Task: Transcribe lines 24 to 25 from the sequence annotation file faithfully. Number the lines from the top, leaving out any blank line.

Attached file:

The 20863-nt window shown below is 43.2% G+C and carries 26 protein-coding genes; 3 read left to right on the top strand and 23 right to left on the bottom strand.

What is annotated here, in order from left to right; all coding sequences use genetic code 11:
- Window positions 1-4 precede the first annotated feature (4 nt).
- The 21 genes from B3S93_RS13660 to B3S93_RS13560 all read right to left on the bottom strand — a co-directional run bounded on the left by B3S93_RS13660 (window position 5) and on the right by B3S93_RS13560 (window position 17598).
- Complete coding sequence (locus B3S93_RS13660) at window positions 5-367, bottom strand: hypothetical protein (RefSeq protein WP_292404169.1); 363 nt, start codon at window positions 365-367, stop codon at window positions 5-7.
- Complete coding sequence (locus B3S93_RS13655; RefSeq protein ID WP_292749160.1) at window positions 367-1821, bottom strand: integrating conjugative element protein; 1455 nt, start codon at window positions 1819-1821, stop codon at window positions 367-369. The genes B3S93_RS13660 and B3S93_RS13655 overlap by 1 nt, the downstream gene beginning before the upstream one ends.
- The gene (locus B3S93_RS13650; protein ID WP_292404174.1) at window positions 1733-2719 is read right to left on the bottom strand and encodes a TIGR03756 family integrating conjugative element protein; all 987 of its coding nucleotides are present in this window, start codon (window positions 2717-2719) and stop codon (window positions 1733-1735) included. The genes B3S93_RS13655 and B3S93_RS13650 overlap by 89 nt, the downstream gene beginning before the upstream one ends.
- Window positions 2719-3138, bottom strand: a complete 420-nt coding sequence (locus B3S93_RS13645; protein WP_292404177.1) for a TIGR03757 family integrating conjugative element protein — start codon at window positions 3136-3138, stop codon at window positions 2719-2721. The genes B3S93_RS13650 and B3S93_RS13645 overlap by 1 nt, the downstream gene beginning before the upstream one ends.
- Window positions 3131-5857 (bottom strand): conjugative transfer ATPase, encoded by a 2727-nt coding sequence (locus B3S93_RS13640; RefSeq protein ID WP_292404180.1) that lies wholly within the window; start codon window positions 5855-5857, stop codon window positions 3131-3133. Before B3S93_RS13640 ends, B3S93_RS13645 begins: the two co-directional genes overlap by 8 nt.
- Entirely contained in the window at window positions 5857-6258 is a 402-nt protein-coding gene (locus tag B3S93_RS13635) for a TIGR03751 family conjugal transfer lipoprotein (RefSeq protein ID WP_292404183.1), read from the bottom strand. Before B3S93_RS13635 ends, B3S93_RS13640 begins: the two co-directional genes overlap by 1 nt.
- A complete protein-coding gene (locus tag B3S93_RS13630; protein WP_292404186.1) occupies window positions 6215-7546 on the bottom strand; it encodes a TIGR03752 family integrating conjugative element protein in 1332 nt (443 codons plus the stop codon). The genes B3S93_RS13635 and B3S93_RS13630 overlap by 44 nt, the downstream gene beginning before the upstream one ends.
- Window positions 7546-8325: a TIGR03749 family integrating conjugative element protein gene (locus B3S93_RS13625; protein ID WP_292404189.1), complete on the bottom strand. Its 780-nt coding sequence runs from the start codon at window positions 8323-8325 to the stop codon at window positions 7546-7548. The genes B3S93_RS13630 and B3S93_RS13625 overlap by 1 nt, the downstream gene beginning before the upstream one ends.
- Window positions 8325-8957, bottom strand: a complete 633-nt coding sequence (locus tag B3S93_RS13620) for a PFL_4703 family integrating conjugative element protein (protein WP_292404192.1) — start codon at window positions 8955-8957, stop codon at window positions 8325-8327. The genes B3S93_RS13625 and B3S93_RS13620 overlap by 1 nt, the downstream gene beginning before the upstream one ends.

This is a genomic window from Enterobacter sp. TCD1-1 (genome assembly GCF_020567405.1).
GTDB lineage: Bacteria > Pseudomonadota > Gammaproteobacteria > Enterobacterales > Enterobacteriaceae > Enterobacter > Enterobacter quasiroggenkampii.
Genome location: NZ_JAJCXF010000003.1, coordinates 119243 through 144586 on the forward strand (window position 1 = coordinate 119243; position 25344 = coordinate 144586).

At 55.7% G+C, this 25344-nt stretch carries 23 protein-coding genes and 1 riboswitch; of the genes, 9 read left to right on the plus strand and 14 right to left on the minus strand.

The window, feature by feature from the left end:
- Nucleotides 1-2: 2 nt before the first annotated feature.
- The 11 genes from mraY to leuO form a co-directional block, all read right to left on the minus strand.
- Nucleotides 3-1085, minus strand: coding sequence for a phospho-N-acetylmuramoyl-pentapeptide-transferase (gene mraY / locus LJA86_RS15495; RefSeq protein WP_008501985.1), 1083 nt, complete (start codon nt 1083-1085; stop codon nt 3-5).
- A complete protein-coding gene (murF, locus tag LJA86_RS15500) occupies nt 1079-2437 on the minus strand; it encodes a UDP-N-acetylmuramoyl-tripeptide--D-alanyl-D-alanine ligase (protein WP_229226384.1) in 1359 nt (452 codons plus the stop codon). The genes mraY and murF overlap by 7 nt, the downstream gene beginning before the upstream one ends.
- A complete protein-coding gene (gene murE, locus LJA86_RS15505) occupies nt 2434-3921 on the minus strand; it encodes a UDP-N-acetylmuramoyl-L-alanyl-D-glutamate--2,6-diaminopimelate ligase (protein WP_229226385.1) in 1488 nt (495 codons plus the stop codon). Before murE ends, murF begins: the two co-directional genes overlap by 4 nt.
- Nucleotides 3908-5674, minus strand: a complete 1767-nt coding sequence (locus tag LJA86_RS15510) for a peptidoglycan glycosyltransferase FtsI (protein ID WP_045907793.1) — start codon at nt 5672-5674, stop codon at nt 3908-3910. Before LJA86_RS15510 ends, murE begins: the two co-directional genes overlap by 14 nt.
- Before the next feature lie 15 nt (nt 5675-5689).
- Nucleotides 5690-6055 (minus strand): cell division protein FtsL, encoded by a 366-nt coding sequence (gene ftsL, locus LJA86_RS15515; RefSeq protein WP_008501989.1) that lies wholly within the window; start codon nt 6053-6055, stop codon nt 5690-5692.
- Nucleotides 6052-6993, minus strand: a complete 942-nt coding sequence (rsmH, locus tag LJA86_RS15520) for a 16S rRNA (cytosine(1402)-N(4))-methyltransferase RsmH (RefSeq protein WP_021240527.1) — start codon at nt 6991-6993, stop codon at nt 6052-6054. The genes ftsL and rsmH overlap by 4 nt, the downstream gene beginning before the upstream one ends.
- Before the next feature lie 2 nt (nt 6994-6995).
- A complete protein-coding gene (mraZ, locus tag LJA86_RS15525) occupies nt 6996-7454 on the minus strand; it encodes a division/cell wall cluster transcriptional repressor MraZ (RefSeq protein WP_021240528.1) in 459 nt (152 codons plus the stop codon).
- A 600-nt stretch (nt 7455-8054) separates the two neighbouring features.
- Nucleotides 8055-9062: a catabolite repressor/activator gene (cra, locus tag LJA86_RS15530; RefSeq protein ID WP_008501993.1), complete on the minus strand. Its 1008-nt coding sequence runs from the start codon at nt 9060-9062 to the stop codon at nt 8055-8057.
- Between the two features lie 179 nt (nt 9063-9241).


- Nucleotides 3908-5674, minus strand: a complete 1767-nt coding sequence (locus tag LJA86_RS15510) for a peptidoglycan glycosyltransferase FtsI (protein ID WP_045907793.1) — start codon at nt 5672-5674, stop codon at nt 3908-3910. Before LJA86_RS15510 ends, murE begins: the two co-directional genes overlap by 14 nt.
- Before the next feature lie 15 nt (nt 5675-5689).